Advocating for family medicine under the pink dome

Tags: advocacy, capitol, scholarship, benson, resident, medicaid, goertz, banning, tafppac, tafp foundation, legislature

Advocating for family medicine
under the pink dome

By Anastasia Benson, D.O.

I wasn’t sure what to expect when I walked in to the TAFP office. Being a recipient of the TAFP Foundation’s James C. Martin, M.D., Scholarship but conducting the internship during the legislative session rather than in the summer was a new experience for everyone involved. Looking back on my two weeks in Austin, I can say my experience with TAFP has forever changed my life and view of the impact we as physicians have on Texas politics. Hopefully you, too, can explore our Capitol, but let’s start back at the beginning of my whirlwind trip.

Though I attended medical school at the Arizona College of Osteopathic Medicine, I am a native Texan. Hailing from Prosper, a small town just north of Dallas, I always dreamed of becoming a family physician. I am currently completing my residency at Methodist Charlton Medical Center in Dallas, where I am a second-year resident.

I’ve always had a hidden passion for politics. Growing up in a small town, politics were all around us. From the school to the gas station to the football game, everywhere you turned you were immersed in small-town politics. Perhaps these experiences kindled my interest. However, events occurring in my first month of medical school piqued my interest in health policy. Many things changed on the federal level that month, including the abolishment of the 20/220 pathway for loan repayment, which was an important vehicle for loan repayment during residency. I was shocked, and this change still affects me and my colleagues today. Later that year I helped with grass-root efforts to avoid the first of many potential large Medicare reimbursement cuts.

When I received notice that I had won the James C. Martin, M.D., Scholarship, I was ecstatic. March 2013 arrived and I made my way down to Austin, where my stint began at the C. Frank Webber Lectureship and Interim Session. At the Committee on Legislative and Public Affairs meeting and later at the Board of Directors meeting, members voted unanimously to support Medicaid expansion with no strings attached, setting the tone for the next two weeks.

TAFP wasn’t the first to publicly support Medicaid expansion, nor will it be the last, but our support could not have come at a more opportune time. Over the next few days, Sen. Bob Deuell, M.D., R-Greenville, wrote a letter to Gov. Rick Perry with his thoughts on Medicaid reform, followed shortly by Senate Bill 1477, outlining his ideas. Supporters of Medicaid expansion marched to the steps of the Capitol, where former AAFP President Roland Goertz, M.D., of Waco, addressed the masses along with lawmakers and other speakers. Then the agency heads and state representatives discussed the financial ramifications of expanding the program at a hearing of the House Appropriations Committee, and multiple groups held a public discussion about a set of reports touting the benefits of expansion. In addition to national, state, and local coverage on the matter, it was all the buzz around the Capitol, TAFP CEO Tom Banning and the TAFP advocacy team hit the steps supporting it.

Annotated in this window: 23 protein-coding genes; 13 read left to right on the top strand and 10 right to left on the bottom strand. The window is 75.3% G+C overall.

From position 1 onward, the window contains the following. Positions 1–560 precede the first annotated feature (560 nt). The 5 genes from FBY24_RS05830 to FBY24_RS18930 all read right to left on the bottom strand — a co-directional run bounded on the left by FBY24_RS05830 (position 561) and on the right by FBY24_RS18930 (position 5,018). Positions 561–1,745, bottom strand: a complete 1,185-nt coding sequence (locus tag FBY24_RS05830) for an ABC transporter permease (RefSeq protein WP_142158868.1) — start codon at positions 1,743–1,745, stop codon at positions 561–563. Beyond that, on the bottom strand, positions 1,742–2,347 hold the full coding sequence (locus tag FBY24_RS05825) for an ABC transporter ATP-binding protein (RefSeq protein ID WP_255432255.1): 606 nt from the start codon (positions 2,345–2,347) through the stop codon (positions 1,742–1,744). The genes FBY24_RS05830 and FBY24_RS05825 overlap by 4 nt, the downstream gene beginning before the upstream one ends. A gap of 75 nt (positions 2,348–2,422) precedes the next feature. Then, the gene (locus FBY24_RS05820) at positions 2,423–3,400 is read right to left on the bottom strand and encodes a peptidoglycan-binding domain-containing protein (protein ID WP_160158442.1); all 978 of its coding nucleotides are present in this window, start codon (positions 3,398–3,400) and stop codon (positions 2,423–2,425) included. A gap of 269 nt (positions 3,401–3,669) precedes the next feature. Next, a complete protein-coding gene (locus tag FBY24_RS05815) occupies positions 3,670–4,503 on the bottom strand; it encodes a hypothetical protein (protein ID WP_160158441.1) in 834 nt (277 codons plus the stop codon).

The 83rd Texas Legislature has many important issues on the docket that affect us as family physicians, and TAFP diligently sorts through the more than 5,000 bills. During my two weeks with TAFP, the Legislature debated a few issues that you may not have heard about on the evening news, including changes to the Medicaid vendor drug program, funding “back transfers” for NICUs, increasing GME funding, restoring the physician loan repayment program, silent PPOs, price transparency, and multiple scope of practice issues. Things move fast at the Capitol, and busy professional lives often make it difficult to be well informed on these numerous bills.

In addition to lobbying on your behalf, TAFP creates multiple resources for members, including a video newscast called Capitol Report, TAFP News Now, and issue briefs, all found on

If you are okay with others (often non-physicians) determining how you practice medicine, disregard everything I have said. Otherwise, it’s your turn to speak up. We are in unprecedented times, and the practice of medicine is literally changing before our eyes. We as family physicians must not rely on our neighbors to use their voices; we must each use our own voice to be heard and encourage those around us to speak up, too. Increase the power of your voice by donating to the TAFP Political Action Committee.

As I settle back down into resident-life mode, I will always look back fondly on my two weeks with the TAFP staff. For those who have not met them, they are very passionate and dedicated to supporting our members and I would like to thank each one of them for their guidance on my journey. And a special thank you to Dr. James Martin and his scholarship fund, as it afforded me this amazing opportunity to learn the behind-the-scenes of what our organization does for its members and how health policy shapes our profession and our community from the perspective of the trenches beneath the pink granite dome. TAFP scholarships such as this one are funded through the TAFP Foundation, and they help provide new experiences to its younger members, developing leaders for the future.

Health policy is the art of the possible; and in the future of medicine, all is possible. Now is the time to make your mark on family medicine.